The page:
British Amputee Aviator Pioneered the Metal Artificial Leg

Early British aviator Marcel Desoutter might have figured he was grounded for good after a 1913 airplane crash cost him a leg.

Realizing he could never fly again with a heavy cumbersome wooden prosthesis, the 19-year-old flier teamed up with his younger brother, Charles Desoutter, an aeronautical engineer, to invent a lightweight metal leg.

The duralumin prosthesis did more than put Desoutter back in the cockpit. The leg was so successful that the brothers started manufacturing the Desoutter Light Metal Limb, which, according to The New York Times, possessed “great commercial possibilities.”

The Desoutter brothers’ firm survives as British-based de Soutter Medical, a worldwide supplier of tools used for orthopedic surgery.

The son of an immigrant French watchmaker, Desoutter qualified as a pilot at 17 years old. But he had to wait until he turned 18 to get a license. Desoutter was so certified in 1912, and he became a flying instructor and test pilot. His career had seemed finished on March 23, 1913, when he lost control of the little French designed monoplane he was flying at the London Aviation Meeting. The wood and fabric, open-cockpit machine dove into the ground at the edge of Hendon Aerodrome.

Desoutter escaped death. But one leg was so badly mangled that it had to be amputated above the knee.

Overcoming limitations

Desoutter hated his wooden leg.

“In an interview M. Desoutter described how, after a year’s misery and discomfort with the ordinary false leg, he started experimenting on one which would be lighter than those made by the usual makers,” the Times reported on June 21, 1914.

Desoutter complained that with a wooden leg like his, “you can’t walk more than 50 yards without feeling done up,” The Times article said. “In walking you, of course, swing each leg, and you can’t swing an artificial leg weighing anything from 6 pounds to 10 pounds very far.”

In 1914, Marcel and Charles founded Desoutter Brothers Limited in London to mass produce the metal legs. The startup was timely; World War I began in August 1914, creating a great need for prostheses and triggering rapid growth and expansion in the fledgling Desoutter enterprise.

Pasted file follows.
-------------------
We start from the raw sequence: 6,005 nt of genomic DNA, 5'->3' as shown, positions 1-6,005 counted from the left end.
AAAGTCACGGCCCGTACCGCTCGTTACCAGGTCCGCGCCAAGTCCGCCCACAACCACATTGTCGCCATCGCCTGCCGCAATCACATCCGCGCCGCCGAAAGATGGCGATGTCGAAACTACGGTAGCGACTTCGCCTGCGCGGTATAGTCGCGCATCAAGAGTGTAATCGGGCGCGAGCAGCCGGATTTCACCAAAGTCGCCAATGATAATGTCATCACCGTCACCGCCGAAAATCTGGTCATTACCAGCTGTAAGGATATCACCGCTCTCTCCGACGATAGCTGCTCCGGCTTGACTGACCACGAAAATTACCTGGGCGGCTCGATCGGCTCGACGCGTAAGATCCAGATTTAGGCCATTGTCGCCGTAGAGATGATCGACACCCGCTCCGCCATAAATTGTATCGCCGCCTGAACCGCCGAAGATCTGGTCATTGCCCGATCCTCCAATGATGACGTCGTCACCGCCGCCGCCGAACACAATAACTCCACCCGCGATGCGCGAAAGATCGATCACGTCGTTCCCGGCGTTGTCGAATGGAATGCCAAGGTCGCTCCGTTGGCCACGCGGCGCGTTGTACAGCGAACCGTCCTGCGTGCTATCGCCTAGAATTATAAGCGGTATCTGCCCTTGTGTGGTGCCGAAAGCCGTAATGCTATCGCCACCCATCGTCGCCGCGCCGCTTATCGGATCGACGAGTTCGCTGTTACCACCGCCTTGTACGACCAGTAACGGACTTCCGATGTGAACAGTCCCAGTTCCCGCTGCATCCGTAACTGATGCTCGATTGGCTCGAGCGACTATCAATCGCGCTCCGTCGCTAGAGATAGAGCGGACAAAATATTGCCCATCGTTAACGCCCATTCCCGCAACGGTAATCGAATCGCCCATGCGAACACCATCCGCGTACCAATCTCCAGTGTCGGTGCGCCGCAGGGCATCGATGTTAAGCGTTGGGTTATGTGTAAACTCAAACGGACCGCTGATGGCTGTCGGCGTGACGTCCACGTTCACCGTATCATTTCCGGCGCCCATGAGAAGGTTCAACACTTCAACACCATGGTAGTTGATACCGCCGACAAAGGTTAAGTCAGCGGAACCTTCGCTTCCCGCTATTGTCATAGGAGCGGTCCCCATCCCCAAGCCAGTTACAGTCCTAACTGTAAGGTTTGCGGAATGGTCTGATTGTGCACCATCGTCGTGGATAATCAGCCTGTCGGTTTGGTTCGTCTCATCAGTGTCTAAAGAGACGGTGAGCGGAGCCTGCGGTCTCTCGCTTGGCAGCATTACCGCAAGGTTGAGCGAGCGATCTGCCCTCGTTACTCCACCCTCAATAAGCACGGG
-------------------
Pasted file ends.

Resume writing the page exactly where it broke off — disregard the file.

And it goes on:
The Times article said the Desoutter leg weighed only 2 pounds and “[when] asked whether, in consideration of the weight of a natural leg, 2 pounds was not too light, M. Desoutter replied that if it could weigh nothing at all it would be so much the better.”

The article further quoted Desoutter: “Another thing you must remember is that artificial limbs have to be supported by straps over the shoulders and round the waist, and the more the weight the more you are pulled forward.”

The Times also said that Desoutter’s metal leg was uniquely padded from the knee to the ankle, which provided the wearer another advantage, according to the inventor. “If you crack your leg getting off a bus every one [sic] does not look round to first of all wonder, and then to decide that ‘the poor fellow’s got a wooden leg,’ ” the mustachioed inventor explained.

A new material

In 1913, the Desoutters had made the first documented use of duralumin to produce prostheses. The alloy had been discovered 4 years before. The metal was “essentially aluminium that has been quenched in water and left to harden,” Mary Guyatt wrote in an article published in the British Journal of Design History in 2001.

Duralumin was found to be as light as aluminium – known as aluminum in the U.S. – yet stronger, Guyatt added. She said that Charles Desoutter believed it was scientifically wrong to make an artificial limb from wood. He concluded that if his brother “could ever hope to get back his personal comfort and former activities he must devise an artificial limb in keeping with modern ideas of scientific construction, namely, of metal.”


Guyatt explained: “As the performance of aircraft was impeded by heavy materials, so was that of an artificial limb. Very simply, a lightweight appliance ensured that rather than wasting physical energy carrying around a dead weight, its wearer could preserve that energy for more useful forms of expenditure.”